People are Dying for Better Cell Service

Working from heights is dangerous. Whether you’re a construction worker on top of a 10-story building or a “do it yourselfer” installing new gutters on your home, you are at risk of falling and seriously injuring yourself.

Imagine spending your day dangling from 2,000 feet above ground. That’s an inevitable part of the job description for cell tower workers. During the past three years, 33 of those workers died on the job.

Cell tower worker deaths by the numbers
Advances in mobile device technology have fueled demand for better cell phone service and faster data downloads. Simply put, we want what we want, and we want it now. But progress comes at a price.

In 2012, the Occupational Safety and Health Administration (OSHA) recorded two cell phone worker deaths. In 2013, that number skyrocketed to 13, and it grew again in 2014 to 14 deaths.

Communication tower workers are more than 10 times as likely to be killed on the job as construction workers, according to Assistant Secretary of Labor for Occupational Safety and Health Dr. David Michaels. Their risk of dying on the job is 25- to 30-times greater than the average U.S. worker.

What’s driving the trend?
With cell phone use skyrocketing, the industry is calling on more workers to build new communication towers and upgrade existing towers. An increasing number of those workers are new to the industry and unfamiliar with its hazards.

Many of the accidents OSHA investigated happened when workers were replacing structural components or strengthening towers to accommodate increased capacity:

  • In some cases, too many diagonals were taken out without adequate bracing.
  • In others, workers weren’t given clear directions about how to do the work while maintaining structural integrity.
  • And too often, OSHA found that the worker was wearing a harness that was not tied off.

What is OSHA doing about it?
OSHA instructed its compliance officers to inspect active tower worksites and make sure employers are fulfilling their obligations. OSHA stresses, however, that it wants employers to go beyond mere compliance.

So, it launched a website dedicated to cell tower safety. It also partnered with the National Association of Tower Erectors, the Federal Communications Commission and other stakeholders to promote best practices. As part of the initiative, OSHA asked stakeholders for their input on reducing injuries and fatalities.

What can you do?
The real work of preventing cell tower worker deaths has to happen on the ground. Employers and workers must collaborate to ensure everyone goes home safely at the end of the day.

Provide personal protective equipment: OSHA requires employers to provide appropriate fall protection equipment, train employees how to use the equipment, and consistently supervise and enforce its use.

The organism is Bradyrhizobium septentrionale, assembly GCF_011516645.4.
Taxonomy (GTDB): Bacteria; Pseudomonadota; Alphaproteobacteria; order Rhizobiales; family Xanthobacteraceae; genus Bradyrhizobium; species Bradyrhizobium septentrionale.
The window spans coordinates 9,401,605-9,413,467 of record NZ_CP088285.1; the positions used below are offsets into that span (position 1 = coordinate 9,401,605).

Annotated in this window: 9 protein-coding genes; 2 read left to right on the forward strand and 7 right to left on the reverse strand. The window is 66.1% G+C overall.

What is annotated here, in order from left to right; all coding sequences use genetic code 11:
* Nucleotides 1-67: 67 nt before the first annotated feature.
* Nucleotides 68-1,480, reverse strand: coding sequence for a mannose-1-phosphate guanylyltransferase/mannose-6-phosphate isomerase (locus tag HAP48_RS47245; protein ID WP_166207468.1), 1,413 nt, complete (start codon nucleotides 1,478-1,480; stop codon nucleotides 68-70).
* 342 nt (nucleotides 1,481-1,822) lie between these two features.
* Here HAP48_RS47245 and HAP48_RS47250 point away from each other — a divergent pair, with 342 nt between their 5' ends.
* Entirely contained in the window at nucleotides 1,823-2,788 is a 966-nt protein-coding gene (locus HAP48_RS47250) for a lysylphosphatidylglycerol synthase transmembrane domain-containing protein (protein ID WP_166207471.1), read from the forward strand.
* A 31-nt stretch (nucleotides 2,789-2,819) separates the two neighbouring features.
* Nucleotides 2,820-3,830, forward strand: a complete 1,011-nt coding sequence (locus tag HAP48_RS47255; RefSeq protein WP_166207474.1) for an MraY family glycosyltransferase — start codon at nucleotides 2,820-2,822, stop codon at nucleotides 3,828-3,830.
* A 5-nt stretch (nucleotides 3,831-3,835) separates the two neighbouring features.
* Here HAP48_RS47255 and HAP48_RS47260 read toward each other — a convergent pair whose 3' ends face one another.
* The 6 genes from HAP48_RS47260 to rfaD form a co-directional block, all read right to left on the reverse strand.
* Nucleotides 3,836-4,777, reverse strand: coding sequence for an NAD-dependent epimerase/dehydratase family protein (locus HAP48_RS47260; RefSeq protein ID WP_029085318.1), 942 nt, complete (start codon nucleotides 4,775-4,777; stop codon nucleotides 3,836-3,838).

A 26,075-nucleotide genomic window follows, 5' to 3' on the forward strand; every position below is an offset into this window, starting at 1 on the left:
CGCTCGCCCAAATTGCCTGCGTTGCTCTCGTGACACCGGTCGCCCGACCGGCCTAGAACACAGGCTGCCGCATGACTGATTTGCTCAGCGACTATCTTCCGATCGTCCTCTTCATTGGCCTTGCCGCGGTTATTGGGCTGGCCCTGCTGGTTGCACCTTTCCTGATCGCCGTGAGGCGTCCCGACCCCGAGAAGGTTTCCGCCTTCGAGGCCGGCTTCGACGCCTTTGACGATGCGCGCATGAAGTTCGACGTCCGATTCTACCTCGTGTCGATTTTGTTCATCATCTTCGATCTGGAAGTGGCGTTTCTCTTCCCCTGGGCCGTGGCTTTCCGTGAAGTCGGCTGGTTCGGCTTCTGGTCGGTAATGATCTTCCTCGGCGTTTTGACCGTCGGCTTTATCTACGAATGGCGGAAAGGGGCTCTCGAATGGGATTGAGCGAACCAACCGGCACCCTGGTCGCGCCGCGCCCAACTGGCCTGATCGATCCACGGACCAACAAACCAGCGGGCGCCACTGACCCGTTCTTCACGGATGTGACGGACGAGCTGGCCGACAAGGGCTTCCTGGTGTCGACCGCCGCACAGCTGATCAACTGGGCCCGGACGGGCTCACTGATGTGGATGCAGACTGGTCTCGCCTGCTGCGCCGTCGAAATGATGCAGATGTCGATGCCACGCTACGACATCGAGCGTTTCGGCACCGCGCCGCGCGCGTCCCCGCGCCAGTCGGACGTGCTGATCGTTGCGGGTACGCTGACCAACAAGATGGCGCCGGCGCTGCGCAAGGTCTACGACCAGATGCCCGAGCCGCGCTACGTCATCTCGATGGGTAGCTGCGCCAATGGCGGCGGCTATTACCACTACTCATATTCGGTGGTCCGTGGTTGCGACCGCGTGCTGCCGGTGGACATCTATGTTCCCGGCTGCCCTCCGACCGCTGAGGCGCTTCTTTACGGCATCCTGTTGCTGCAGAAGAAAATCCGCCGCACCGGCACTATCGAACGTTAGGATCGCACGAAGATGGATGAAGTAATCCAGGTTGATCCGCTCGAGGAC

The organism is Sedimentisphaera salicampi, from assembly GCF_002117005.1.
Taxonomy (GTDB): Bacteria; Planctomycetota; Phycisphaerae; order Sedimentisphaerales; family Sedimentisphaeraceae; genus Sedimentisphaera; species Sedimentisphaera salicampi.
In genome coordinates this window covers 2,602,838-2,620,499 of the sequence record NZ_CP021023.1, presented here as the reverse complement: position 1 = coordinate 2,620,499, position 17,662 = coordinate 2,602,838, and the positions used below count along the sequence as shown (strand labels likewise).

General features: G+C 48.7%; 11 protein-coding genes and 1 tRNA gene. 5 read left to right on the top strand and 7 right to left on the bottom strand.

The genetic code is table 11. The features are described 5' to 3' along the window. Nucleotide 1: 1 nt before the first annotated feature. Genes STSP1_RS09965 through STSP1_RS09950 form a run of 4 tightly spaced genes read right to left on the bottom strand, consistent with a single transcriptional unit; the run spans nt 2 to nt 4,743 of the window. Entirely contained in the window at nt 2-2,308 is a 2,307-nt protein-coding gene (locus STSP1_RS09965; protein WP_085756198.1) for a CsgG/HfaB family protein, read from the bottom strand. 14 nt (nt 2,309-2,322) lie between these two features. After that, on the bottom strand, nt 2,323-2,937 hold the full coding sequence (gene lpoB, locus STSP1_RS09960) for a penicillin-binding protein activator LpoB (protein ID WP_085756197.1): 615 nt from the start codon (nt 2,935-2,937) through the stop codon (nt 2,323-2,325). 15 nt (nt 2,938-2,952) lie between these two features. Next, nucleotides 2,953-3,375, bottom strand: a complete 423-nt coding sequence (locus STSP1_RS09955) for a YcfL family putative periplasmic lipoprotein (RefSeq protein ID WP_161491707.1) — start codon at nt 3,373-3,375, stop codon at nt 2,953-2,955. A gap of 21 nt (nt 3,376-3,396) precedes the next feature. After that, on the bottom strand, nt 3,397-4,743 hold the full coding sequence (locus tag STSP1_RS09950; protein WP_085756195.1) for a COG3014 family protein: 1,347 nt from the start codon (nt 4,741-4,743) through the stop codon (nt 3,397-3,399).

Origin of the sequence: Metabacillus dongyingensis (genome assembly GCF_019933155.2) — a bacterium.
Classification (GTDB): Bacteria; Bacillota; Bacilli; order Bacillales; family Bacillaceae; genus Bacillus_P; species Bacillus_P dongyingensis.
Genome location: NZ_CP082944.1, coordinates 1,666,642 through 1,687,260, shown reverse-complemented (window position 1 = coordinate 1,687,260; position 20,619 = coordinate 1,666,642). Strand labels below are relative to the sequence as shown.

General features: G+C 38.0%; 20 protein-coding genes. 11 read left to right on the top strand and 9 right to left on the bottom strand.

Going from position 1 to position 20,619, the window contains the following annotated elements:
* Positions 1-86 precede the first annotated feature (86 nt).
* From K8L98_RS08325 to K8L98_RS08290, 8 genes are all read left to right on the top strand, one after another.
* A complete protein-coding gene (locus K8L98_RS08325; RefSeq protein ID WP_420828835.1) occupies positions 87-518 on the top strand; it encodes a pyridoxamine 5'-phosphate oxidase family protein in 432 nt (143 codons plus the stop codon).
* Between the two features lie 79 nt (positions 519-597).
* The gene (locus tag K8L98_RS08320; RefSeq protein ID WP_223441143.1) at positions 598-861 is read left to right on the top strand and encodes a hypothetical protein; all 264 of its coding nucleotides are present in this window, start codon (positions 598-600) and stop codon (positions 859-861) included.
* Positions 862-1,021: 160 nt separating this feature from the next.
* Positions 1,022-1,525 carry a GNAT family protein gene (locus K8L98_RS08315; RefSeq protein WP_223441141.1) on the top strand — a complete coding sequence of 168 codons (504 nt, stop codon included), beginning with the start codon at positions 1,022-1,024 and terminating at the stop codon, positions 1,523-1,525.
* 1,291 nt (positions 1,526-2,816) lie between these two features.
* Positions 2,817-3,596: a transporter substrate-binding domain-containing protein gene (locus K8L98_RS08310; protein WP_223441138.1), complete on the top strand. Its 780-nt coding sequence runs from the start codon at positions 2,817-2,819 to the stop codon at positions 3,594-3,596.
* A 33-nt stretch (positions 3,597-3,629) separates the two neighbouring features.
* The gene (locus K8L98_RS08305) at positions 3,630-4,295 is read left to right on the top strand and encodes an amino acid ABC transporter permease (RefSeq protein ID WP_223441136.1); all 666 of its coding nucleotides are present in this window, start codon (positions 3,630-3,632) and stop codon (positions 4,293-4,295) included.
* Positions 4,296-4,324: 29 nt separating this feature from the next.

Train employees to do their jobs safely: Prior to their initial assignments, it is critical for employers to train new hires and monitor them to ensure they follow safe work practices. Training should include best practices for climbing, such as maintaining three-point contact, tying off every time and understanding that weather conditions on the ground may be drastically different than on top of the tower.

Prepare workers for hoisting operations: Fixed ladders with attached climbing devices are OSHA’s preferred method for accessing workstations. When an employee must climb a tower repeatedly and hoist materials, the industry best practice is to hoist employees to work level on the tower.

Hoist operators must be trained on the entire hoist system, including classroom instruction and a minimum of 40 hours of experience as a hoist operator (see below). Workers being hoisted must have received fall protection training and know how to safely move up and down the tower.

Carefully select contractors:
The selection process should include safety criteria and close oversight of subcontracting. “Checked boxes” and basic contract language may not provide enough information.

Prepare for inspections: OSHA pays particular attention to contract oversight issues during inspections. Compliance officers will review contracts to identify the company performing tower work, as well as the tower owner, carrier and other responsible parties in the contracting chain.

A word about fixed ladders
Fixed ladders with attached climbing devices are the preferred method for accessing workstations because they allow for conventional fall protection. OSHA recommends the following prevention steps for tower workers and anyone else who uses ladder safety devices:

  • Train workers to safely erect, use, maintain and disassemble the ladder safety device before they begin working.
  • Inspect equipment for visible defects and damage before each use. Never use defective equipment.
  • Research the product’s safety history before purchasing it, and register all equipment with the manufacturer to receive safety notices and recall information.
  • Do not exceed the manufacturer’s load rating for the ladder safety device and its components.
  • Connect the sleeve to the correct D-ring on the body harness as specified by the manufacturer.
  • Ensure the ladder safety device’s individual components are compatible.

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